Malaysia Plastics Sustainability Roadmap

High-level Seminar on Malaysia Plastics Sustainability Roadmap 2021-2030

June 14th, 2022 – We had been invited to attend a high-level seminar on Malaysia Plastics Sustainability Roadmap 2021-2030 that was taking place at JW Marriot Hotel, Kuala Lumpur. The seminar was attended by the main parties in deciding the future of Malaysia’s plastic economy movement which includes the Ministry of Environment and Water (KASA),  SIRIM STS, Malaysian Plastics Manufacturers Association (MPMA), and many other top company producers in this plastics industry.

The aim of the program is to update on the progress of the roadmap that has been going since 2021, alongside the introduction of new technology in biodegradable products that can be considered as an alternative for single-used plastics. We were as well taking this opportunity to place our brand new biodegradable polypropylene plastic bags on display (refer to images below) as preparation for creating a healthier environment for the sake of our next generation. 

Our biodegradable polypropylene plastic bags has passed the test for BSI PAS 9017:2020 and has proven to have the capability to fully biodegraded in an open air-terrestrial within 6-24 months duration of time. The test is yet believed to be soon recognized and implemented by SIRIM as it is the first test that has been introduced to grade the biodegradability of polyolefins worldwide. We are hoping that the development of the technology in producing better quality plastics will effectively reduce the burden of the government to lead our country into one of the healthiest places to live. 

If plastic bags were banned

If plastic bags were banned, how would our world be affected?

Before we go deeper into this topic, let’s take a little tour of the history of plastic and how it’s developed. Back in 1907, New York, the first-ever fully synthetic plastic was invented by Leo Baekeland better known as Bakelite (Polyoxybenzylmethylenglycolanhydride). Since then, the world has started to produce more different types of plastics as such polyethylene, polypropylene, and polyvinyl chloride (PVC). Each type of plastic has different properties and serves different purposes as we can observe from our daily routine. Just look at what’s in your hand, or maybe in your pocket, we bring it with us every day!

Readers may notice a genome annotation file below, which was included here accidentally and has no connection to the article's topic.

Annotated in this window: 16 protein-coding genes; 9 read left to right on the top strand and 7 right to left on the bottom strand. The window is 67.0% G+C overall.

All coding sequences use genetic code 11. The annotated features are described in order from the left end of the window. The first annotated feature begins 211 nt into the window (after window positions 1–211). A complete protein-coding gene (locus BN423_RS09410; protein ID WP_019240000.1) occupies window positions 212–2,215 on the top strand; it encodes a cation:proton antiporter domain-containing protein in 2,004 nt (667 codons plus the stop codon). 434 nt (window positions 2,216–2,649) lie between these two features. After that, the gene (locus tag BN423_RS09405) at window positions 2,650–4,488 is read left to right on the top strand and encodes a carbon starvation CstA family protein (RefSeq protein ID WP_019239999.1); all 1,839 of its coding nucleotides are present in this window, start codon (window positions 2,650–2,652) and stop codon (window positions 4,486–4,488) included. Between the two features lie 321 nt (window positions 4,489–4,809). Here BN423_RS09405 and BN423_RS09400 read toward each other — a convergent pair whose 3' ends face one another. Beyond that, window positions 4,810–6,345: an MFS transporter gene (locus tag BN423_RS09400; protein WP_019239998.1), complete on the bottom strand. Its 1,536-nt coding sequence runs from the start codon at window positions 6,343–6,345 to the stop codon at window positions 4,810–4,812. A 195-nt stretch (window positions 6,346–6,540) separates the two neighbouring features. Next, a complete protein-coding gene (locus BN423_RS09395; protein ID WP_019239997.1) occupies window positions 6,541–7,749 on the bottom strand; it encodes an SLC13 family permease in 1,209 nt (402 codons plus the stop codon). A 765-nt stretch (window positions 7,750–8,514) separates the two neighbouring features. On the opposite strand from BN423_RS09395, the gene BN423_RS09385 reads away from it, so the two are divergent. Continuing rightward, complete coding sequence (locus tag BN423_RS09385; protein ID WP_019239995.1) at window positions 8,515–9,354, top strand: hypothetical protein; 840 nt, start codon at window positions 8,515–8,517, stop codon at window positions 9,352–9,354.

Plastic bags are available in various materials and types, but yes, they are all plastics anyway. Currently, we have high-density polyethylene (HDPE) bags, low-density polyethylene (LDPE) bags, polypropylene (PP) bags, and much more in the market. Even we are now equipped with biodegradable and compostable bags, but it will cost more for the end-users. The question is, should these bags get banned too? We’ll leave it for those experts and data to decide.

So how the world would be affected by this? First thing first, how do you get affected by this? No plastic bags for groceries? It does sound like trouble, but we still have an alternative for that -paper bags as for example. No plastic bags for snacks? Now that sounds serious. Does it mean no snacks for us? That is good for diet somehow ~ How about no plastic bags for blood collection?!

As mentioned earlier, different plastics serve different purposes and some of them are highly demanded in almost all main industries including food and beverage (F&B), pharmaceutical, engineering, and more. Depending on their benefits towards our development, the total ban on plastics will cost a tremendous effect on our daily life and it is fair to say that we are too much forward beyond stepping back from using plastics.